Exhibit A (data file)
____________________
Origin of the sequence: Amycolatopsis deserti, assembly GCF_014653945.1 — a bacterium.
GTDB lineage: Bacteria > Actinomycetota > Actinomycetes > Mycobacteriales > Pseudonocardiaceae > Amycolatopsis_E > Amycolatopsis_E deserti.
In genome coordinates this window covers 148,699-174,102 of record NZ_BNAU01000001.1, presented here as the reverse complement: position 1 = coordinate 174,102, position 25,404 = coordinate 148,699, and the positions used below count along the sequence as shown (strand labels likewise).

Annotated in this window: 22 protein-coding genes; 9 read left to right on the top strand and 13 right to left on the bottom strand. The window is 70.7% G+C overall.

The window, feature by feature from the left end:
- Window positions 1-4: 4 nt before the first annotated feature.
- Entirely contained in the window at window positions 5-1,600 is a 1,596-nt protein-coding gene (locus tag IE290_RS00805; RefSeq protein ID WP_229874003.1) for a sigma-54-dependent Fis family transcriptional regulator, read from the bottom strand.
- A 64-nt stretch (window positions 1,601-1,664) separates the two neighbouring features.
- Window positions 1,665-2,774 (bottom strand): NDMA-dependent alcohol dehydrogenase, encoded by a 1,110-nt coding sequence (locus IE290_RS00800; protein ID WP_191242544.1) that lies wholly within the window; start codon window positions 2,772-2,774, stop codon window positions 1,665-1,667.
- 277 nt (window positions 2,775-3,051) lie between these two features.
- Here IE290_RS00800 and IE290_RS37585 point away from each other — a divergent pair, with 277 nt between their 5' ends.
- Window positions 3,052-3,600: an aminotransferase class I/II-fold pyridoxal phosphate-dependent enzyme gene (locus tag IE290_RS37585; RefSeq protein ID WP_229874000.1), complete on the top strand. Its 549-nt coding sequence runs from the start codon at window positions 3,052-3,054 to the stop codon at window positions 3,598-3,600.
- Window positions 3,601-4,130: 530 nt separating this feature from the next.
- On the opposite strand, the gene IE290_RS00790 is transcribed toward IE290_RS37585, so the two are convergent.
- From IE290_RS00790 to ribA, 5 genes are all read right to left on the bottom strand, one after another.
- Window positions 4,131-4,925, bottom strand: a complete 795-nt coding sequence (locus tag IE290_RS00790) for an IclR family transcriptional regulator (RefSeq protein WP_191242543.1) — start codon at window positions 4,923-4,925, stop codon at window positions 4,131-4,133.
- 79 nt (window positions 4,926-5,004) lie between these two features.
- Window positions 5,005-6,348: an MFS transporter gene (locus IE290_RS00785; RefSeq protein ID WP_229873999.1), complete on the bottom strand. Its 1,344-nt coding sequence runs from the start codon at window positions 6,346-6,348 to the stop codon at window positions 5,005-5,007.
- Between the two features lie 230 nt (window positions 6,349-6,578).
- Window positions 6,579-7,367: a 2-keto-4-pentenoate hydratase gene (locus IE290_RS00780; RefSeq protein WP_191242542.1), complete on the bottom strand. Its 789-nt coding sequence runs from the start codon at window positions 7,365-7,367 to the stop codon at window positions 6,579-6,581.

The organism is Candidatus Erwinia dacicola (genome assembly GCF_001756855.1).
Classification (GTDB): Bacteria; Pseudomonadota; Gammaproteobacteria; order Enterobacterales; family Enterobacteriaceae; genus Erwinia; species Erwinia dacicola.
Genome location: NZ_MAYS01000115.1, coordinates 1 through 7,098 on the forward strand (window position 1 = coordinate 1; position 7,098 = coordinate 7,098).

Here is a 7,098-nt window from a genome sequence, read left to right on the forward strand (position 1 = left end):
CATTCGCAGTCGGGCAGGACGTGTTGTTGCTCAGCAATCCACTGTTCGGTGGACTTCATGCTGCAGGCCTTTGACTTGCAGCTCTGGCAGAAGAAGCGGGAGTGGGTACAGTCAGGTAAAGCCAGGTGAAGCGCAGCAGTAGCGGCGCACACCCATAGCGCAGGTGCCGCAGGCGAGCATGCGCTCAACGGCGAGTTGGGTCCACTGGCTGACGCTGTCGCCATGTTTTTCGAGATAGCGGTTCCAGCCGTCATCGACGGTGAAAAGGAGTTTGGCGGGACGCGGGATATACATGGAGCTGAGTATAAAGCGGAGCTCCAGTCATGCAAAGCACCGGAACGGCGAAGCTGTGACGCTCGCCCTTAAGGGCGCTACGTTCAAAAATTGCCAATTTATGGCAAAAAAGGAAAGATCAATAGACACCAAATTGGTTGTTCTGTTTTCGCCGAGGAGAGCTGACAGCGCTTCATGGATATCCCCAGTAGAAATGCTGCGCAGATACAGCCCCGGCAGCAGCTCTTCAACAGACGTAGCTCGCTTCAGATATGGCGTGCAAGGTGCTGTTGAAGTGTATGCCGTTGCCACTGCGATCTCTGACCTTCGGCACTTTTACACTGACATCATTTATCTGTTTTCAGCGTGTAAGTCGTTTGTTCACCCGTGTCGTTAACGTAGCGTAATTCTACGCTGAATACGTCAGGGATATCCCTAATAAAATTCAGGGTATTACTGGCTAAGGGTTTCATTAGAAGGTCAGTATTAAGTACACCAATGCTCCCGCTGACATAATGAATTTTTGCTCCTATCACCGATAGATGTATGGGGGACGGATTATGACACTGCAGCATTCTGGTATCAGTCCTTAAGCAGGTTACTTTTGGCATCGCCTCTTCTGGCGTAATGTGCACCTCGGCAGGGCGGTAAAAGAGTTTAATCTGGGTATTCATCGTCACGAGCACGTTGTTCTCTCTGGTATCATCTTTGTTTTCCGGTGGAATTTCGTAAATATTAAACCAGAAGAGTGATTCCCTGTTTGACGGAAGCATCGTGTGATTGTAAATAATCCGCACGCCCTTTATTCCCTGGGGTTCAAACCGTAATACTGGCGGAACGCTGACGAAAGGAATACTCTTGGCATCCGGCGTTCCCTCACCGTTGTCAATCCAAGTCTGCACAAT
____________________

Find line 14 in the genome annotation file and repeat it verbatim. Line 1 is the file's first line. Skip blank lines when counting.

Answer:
- On the opposite strand, the gene IE290_RS00790 is transcribed toward IE290_RS37585, so the two are convergent.